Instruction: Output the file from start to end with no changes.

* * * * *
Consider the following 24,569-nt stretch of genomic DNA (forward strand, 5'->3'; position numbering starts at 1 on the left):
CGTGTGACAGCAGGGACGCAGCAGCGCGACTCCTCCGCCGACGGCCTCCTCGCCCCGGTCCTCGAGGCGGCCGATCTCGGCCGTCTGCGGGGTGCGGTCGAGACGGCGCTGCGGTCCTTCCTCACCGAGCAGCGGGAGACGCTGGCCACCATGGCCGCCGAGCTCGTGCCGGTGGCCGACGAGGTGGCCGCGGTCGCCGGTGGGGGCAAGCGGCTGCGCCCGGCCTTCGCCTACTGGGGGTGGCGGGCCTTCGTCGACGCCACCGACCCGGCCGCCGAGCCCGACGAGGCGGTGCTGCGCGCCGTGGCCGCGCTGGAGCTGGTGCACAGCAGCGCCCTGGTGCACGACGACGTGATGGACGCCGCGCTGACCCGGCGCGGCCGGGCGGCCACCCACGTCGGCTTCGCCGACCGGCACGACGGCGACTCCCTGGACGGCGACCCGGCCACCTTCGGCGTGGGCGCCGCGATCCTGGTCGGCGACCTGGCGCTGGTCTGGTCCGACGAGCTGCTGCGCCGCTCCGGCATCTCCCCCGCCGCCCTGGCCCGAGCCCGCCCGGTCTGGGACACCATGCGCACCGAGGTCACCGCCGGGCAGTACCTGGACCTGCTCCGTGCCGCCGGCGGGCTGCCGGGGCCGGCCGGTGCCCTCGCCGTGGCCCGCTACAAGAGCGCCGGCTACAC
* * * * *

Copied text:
Consider the following 24,569-nt stretch of genomic DNA (forward strand, 5'->3'; position numbering starts at 1 on the left):
CGTGTGACAGCAGGGACGCAGCAGCGCGACTCCTCCGCCGACGGCCTCCTCGCCCCGGTCCTCGAGGCGGCCGATCTCGGCCGTCTGCGGGGTGCGGTCGAGACGGCGCTGCGGTCCTTCCTCACCGAGCAGCGGGAGACGCTGGCCACCATGGCCGCCGAGCTCGTGCCGGTGGCCGACGAGGTGGCCGCGGTCGCCGGTGGGGGCAAGCGGCTGCGCCCGGCCTTCGCCTACTGGGGGTGGCGGGCCTTCGTCGACGCCACCGACCCGGCCGCCGAGCCCGACGAGGCGGTGCTGCGCGCCGTGGCCGCGCTGGAGCTGGTGCACAGCAGCGCCCTGGTGCACGACGACGTGATGGACGCCGCGCTGACCCGGCGCGGCCGGGCGGCCACCCACGTCGGCTTCGCCGACCGGCACGACGGCGACTCCCTGGACGGCGACCCGGCCACCTTCGGCGTGGGCGCCGCGATCCTGGTCGGCGACCTGGCGCTGGTCTGGTCCGACGAGCTGCTGCGCCGCTCCGGCATCTCCCCCGCCGCCCTGGCCCGAGCCCGCCCGGTCTGGGACACCATGCGCACCGAGGTCACCGCCGGGCAGTACCTGGACCTGCTCCGTGCCGCCGGCGGGCTGCCGGGGCCGGCCGGTGCCCTCGCCGTGGCCCGCTACAAGAGCGCCGGCTACAC